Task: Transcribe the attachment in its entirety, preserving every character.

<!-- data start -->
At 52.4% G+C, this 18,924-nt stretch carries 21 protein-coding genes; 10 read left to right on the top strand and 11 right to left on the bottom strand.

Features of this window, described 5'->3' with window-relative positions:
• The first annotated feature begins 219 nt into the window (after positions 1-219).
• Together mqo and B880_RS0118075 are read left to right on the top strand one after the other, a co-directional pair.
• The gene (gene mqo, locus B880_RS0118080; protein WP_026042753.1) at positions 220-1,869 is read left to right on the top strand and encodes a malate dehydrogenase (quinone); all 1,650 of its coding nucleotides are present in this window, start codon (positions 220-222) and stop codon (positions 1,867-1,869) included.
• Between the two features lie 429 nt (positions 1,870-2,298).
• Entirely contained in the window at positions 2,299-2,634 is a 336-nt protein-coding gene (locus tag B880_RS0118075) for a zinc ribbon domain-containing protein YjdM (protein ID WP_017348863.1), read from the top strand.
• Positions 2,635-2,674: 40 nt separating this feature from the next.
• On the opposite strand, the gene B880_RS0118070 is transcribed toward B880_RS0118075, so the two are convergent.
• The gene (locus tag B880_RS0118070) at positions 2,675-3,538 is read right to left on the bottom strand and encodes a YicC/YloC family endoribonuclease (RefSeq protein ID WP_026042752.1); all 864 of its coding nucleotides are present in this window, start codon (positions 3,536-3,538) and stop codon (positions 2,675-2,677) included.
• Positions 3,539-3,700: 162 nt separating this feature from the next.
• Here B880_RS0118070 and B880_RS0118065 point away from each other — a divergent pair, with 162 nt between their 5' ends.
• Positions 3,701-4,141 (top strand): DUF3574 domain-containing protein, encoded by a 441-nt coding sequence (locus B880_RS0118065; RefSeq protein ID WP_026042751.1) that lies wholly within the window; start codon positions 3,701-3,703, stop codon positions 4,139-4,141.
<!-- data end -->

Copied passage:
At 52.4% G+C, this 18,924-nt stretch carries 21 protein-coding genes; 10 read left to right on the top strand and 11 right to left on the bottom strand.

Features of this window, described 5'->3' with window-relative positions:
• The first annotated feature begins 219 nt into the window (after positions 1-219).
• Together mqo and B880_RS0118075 are read left to right on the top strand one after the other, a co-directional pair.
• The gene (gene mqo, locus B880_RS0118080; protein WP_026042753.1) at positions 220-1,869 is read left to right on the top strand and encodes a malate dehydrogenase (quinone); all 1,650 of its coding nucleotides are present in this window, start codon (positions 220-222) and stop codon (positions 1,867-1,869) included.
• Between the two features lie 429 nt (positions 1,870-2,298).
• Entirely contained in the window at positions 2,299-2,634 is a 336-nt protein-coding gene (locus tag B880_RS0118075) for a zinc ribbon domain-containing protein YjdM (protein ID WP_017348863.1), read from the top strand.
• Positions 2,635-2,674: 40 nt separating this feature from the next.
• On the opposite strand, the gene B880_RS0118070 is transcribed toward B880_RS0118075, so the two are convergent.
• The gene (locus tag B880_RS0118070) at positions 2,675-3,538 is read right to left on the bottom strand and encodes a YicC/YloC family endoribonuclease (RefSeq protein ID WP_026042752.1); all 864 of its coding nucleotides are present in this window, start codon (positions 3,536-3,538) and stop codon (positions 2,675-2,677) included.
• Positions 3,539-3,700: 162 nt separating this feature from the next.
• Here B880_RS0118070 and B880_RS0118065 point away from each other — a divergent pair, with 162 nt between their 5' ends.
• Positions 3,701-4,141 (top strand): DUF3574 domain-containing protein, encoded by a 441-nt coding sequence (locus B880_RS0118065; RefSeq protein ID WP_026042751.1) that lies wholly within the window; start codon positions 3,701-3,703, stop codon positions 4,139-4,141.